- Neymar's shock departure to PSG has left Barcelona exposed, but its flaws go beyond needing to replace the Brazilian superstar.
Neymar is gone and all the money in the world–or at least not €222 million–can fill the hole he has left at Barcelona.
Great teams, great eras, rarely end well. The process of rejuvenation, of replacing fading stars and integrating new ones, is never straightforward, but the departure of Neymar has brutally exposed the flaws at Barcelona. In one sense the 5-1 aggregate defeat to Real Madrid in the Super Cup means little–it was only the Super Cup–but in another it means everything: Barça was abject, disjointed and disinterested, so meek that even a red card and five-match ban for Cristiano Ronaldo and another injury sustained by Gareth Bale didn’t impinge on the general conclusion that this season looks like being a procession for Madrid.
It might be the departure of Neymar that has highlighted the incipient crisis, but of everything that’s going wrong at Barça, it’s the one aspect for which it cannot really be blamed. When that release clause was set, who really believed that any club would be able to match it? Who did not think that Neymar was effectively locked in at Barcelona for the remainder of his contract? Last season, especially in that 6-1 second leg win over PSG, there were signs that Neymar was beginning to emerge from Lionel Messi’s shadow, that he would soon become Barcelona’s key player. He is five years younger than the Argentinian: this, it seemed, was ideal transition planning. To lose him because another club decided to double the world transfer record was, if not unforeseeable, then at least low probability.
But for other issues, Barcelona is culpable. What it had under Pep Guardiola was extraordinary and, perhaps, unrepeatable: a brilliant young coach with a brilliant generation of players emerging from La Masia already schooled in the basic principles of the philosophy he wanted to put into practice. When that generation began to fade–Xavi has gone, Andres Iniesta and Sergio Busquets are failing, even Messi, at 30, is perhaps not quite the irresistible force he once was–transition was always going to be problematic.
It’s impossible for outsiders to know whether the flow of gifted young players into the first team was slowed through conservatism or necessity. Are there fewer La Masia graduates getting their chance because this generation isn’t as good as the previous one (which would hardly be surprising) or have coaches since Guardiola been less prepared to place their faith in youth?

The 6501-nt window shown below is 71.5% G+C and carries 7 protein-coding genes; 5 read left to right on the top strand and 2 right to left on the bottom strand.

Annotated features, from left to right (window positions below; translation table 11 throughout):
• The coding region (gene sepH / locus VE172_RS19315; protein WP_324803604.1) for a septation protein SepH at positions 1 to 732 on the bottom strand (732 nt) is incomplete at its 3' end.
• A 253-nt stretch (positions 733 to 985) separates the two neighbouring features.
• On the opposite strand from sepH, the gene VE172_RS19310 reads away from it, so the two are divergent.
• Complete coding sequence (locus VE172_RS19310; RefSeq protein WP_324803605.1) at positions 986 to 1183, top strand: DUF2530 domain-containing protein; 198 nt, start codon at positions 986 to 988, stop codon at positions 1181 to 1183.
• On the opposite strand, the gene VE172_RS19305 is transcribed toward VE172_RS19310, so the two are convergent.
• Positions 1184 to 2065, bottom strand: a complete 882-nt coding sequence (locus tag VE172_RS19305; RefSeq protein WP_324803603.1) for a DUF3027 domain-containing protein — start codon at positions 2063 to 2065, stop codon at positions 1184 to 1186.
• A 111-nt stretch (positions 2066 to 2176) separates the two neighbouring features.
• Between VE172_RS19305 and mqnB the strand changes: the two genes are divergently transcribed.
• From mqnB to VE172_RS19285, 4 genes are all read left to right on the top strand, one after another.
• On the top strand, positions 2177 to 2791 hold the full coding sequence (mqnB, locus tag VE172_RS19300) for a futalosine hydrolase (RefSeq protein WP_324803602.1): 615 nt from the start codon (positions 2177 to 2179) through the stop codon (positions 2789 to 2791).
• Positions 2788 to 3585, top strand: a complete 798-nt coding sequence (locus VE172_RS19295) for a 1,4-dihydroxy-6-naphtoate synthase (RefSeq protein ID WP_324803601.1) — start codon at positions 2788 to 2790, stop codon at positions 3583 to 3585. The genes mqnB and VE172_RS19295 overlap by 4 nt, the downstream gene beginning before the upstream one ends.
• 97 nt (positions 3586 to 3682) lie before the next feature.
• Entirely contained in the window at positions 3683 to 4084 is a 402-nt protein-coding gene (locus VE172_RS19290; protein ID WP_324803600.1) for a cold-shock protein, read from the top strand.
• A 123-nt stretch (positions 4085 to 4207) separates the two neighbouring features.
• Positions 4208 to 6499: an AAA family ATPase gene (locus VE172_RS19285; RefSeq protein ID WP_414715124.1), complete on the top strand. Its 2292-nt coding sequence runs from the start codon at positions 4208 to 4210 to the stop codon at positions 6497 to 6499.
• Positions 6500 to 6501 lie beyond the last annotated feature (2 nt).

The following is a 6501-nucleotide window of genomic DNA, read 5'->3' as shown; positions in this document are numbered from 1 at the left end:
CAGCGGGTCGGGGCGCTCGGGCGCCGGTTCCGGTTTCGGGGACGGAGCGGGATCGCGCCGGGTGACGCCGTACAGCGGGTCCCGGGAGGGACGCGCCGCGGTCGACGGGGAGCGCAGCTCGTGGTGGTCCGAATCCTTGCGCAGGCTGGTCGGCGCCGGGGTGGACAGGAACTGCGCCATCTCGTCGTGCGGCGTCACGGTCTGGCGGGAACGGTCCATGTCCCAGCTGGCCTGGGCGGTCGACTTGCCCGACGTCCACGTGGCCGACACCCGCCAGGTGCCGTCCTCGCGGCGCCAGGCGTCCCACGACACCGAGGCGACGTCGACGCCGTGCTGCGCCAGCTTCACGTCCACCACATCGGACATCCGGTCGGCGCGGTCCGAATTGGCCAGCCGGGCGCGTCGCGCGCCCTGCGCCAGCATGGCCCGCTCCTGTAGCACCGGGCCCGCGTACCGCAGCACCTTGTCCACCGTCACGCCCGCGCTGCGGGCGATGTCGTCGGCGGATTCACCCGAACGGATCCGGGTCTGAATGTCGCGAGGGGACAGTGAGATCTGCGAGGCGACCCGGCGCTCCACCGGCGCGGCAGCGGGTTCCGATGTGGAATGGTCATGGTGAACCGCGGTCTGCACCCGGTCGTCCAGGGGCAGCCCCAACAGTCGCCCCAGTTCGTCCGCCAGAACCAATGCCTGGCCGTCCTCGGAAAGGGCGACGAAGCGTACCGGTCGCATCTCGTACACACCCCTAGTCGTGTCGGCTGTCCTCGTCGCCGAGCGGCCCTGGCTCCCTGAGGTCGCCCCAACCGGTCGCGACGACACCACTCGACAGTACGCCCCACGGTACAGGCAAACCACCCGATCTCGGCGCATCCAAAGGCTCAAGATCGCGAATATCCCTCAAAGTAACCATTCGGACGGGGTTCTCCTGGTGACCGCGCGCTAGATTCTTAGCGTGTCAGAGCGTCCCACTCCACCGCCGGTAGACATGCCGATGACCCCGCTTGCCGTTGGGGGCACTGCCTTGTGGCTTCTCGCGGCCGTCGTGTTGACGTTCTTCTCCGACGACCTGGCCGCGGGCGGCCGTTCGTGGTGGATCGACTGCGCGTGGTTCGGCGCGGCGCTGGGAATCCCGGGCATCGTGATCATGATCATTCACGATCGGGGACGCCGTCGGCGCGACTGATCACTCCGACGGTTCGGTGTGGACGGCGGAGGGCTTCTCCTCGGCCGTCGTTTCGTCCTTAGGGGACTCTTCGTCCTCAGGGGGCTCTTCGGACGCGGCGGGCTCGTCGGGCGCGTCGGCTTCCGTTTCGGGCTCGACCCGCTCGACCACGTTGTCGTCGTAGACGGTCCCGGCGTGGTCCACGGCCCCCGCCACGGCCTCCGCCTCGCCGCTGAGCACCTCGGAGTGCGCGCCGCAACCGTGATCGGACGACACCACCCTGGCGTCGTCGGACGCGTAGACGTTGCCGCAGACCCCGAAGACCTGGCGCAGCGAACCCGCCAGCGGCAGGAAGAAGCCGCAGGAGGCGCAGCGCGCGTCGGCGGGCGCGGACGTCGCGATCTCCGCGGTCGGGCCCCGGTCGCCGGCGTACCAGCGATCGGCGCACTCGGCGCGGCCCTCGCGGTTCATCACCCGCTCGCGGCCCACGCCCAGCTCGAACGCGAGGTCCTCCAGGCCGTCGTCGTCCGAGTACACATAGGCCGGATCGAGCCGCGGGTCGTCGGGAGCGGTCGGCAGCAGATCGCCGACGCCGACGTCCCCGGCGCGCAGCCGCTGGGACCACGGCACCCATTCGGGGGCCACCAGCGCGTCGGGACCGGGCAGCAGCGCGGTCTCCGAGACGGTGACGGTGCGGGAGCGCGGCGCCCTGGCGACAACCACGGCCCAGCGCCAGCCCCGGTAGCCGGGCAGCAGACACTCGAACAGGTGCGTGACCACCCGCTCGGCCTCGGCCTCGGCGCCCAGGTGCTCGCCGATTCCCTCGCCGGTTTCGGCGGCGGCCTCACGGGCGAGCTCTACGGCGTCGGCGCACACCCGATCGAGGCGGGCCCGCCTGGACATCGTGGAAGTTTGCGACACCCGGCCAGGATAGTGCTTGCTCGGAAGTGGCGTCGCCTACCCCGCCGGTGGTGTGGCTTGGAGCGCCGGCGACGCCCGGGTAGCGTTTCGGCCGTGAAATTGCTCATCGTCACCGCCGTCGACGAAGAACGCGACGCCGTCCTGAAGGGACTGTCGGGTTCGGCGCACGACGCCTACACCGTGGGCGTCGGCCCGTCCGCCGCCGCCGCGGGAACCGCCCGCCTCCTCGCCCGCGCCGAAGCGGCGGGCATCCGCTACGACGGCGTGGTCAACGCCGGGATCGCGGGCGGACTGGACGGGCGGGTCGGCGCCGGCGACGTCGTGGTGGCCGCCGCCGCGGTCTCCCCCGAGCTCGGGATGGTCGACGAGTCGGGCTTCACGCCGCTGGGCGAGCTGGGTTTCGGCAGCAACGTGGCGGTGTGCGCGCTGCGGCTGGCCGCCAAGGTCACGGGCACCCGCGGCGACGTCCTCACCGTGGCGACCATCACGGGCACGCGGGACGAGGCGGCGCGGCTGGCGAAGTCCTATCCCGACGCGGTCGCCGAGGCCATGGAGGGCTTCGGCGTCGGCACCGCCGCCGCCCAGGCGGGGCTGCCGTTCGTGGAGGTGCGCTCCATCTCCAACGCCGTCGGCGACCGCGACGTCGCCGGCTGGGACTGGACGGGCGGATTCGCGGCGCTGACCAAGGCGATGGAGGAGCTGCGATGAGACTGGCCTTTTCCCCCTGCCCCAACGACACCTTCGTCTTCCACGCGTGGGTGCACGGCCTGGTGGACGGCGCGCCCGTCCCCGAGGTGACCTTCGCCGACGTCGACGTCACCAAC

Either way, there has been a need for signings to fill the gaps, and few of those brought in have adjusted well. Arda Turan and Andre Gomes have been huge disappointments, and the danger now is that Barcelona throws good money after bad. Cash rich and stung by the loss of Neymar, the temptation is inevitably to make a huge signing almost as compensation. Yet the truth is that there isn’t another Neymar waiting to be signed. Philippe Coutinho and Ousmane Dembele, fine young talents that they are, are not yet at Neymar’s level, nor should they be expected to be. Yet inevitably whoever comes in as a result of the Neymar cash will be expected to replace him, which is a terrible and possibly inhibiting burden to have to bear.
In other circumstances, picking up Gerard Deulofeu, Paulinho and Nelson Semedo would have been seen as canny summer business, strengthening in areas where Barcelona needed strengthening. As it is, those three signings feel anti-climactic, leading to the widespread mockery of Paulinho on social media, despite his exceptional recent form for the Brazil national side.
And because troubles have a habit of arriving in battalions and because Barcelona is Barceona and so riven by political infighting, the mess is far more complex than that. Luis Suarez will miss at least a month with a knee injury, meaning Barcelona will start the season with only one component of the fabled MSN forward line. Gerard Pique and general manager Pep Segura have been publicly exchanging barbs over the past few days. Fans called on Wednesday for the president Josep Maria Bartomeu to resign; Joan Laporta, who was in charge in the Guardiola days, could make a comeback.
Messi is reported to be furious at the mess and has not yet signed his new contract, although it is agreed in principle. Meanwhile, there are rumors that an attempt to sign central defender Inigo Martinez from Real Sociedad was vetoed by the dressing room because it was feared it would compromise the role of the popular and influential Javier Mascherano.
Into the chaos walks Ernesto Valverde, who played at Barcelona in the late 1980s under Johan Cruyff. In happier times, he might have been seen as a continuity candidate to replace Luis Enrique, somebody who could ensure things were still done the right way. As it is, the fear is that he will not be able to impose himself and will be crushed by the competing factions.
It’s a mess from top to bottom and what makes it worse for Barcelona is that Madrid, having largely abandoned the Galacticos policy to sign gifted young Spanish players, looks as imposing and serene as it has for well over a decade.
For Barcelona, this could be a long and bloody season.